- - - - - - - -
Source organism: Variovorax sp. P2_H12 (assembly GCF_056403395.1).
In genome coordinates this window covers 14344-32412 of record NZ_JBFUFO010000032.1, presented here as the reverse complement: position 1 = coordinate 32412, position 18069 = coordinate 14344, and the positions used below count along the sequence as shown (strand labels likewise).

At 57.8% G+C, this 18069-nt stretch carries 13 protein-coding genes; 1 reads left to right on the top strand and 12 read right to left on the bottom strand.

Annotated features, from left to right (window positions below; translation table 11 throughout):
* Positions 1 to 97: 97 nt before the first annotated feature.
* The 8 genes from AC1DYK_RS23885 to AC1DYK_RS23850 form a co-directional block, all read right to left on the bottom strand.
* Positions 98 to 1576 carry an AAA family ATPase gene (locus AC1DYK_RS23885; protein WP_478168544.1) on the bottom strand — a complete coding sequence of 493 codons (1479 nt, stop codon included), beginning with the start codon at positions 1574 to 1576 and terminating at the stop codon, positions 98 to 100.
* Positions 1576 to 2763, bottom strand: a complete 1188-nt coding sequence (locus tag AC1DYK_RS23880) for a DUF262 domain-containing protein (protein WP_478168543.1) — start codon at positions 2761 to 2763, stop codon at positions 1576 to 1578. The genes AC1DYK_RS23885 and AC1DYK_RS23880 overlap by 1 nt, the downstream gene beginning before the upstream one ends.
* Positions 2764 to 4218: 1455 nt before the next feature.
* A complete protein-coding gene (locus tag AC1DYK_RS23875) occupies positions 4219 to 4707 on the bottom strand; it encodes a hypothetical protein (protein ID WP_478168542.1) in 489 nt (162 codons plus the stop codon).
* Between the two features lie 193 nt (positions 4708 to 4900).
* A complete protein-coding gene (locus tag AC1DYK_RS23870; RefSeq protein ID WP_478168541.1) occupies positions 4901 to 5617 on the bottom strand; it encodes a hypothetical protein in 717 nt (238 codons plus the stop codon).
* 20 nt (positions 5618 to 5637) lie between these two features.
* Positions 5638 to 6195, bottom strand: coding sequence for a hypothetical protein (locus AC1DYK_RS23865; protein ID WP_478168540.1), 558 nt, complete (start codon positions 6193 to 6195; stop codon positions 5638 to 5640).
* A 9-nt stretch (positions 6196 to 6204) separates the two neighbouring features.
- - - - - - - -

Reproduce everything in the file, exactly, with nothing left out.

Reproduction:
Source organism: Variovorax sp. P2_H12 (assembly GCF_056403395.1).
In genome coordinates this window covers 14344-32412 of record NZ_JBFUFO010000032.1, presented here as the reverse complement: position 1 = coordinate 32412, position 18069 = coordinate 14344, and the positions used below count along the sequence as shown (strand labels likewise).

At 57.8% G+C, this 18069-nt stretch carries 13 protein-coding genes; 1 reads left to right on the top strand and 12 read right to left on the bottom strand.

Annotated features, from left to right (window positions below; translation table 11 throughout):
* Positions 1 to 97: 97 nt before the first annotated feature.
* The 8 genes from AC1DYK_RS23885 to AC1DYK_RS23850 form a co-directional block, all read right to left on the bottom strand.
* Positions 98 to 1576 carry an AAA family ATPase gene (locus AC1DYK_RS23885; protein WP_478168544.1) on the bottom strand — a complete coding sequence of 493 codons (1479 nt, stop codon included), beginning with the start codon at positions 1574 to 1576 and terminating at the stop codon, positions 98 to 100.
* Positions 1576 to 2763, bottom strand: a complete 1188-nt coding sequence (locus tag AC1DYK_RS23880) for a DUF262 domain-containing protein (protein WP_478168543.1) — start codon at positions 2761 to 2763, stop codon at positions 1576 to 1578. The genes AC1DYK_RS23885 and AC1DYK_RS23880 overlap by 1 nt, the downstream gene beginning before the upstream one ends.
* Positions 2764 to 4218: 1455 nt before the next feature.
* A complete protein-coding gene (locus tag AC1DYK_RS23875) occupies positions 4219 to 4707 on the bottom strand; it encodes a hypothetical protein (protein ID WP_478168542.1) in 489 nt (162 codons plus the stop codon).
* Between the two features lie 193 nt (positions 4708 to 4900).
* A complete protein-coding gene (locus tag AC1DYK_RS23870; RefSeq protein ID WP_478168541.1) occupies positions 4901 to 5617 on the bottom strand; it encodes a hypothetical protein in 717 nt (238 codons plus the stop codon).
* 20 nt (positions 5618 to 5637) lie between these two features.
* Positions 5638 to 6195, bottom strand: coding sequence for a hypothetical protein (locus AC1DYK_RS23865; protein ID WP_478168540.1), 558 nt, complete (start codon positions 6193 to 6195; stop codon positions 5638 to 5640).
* A 9-nt stretch (positions 6196 to 6204) separates the two neighbouring features.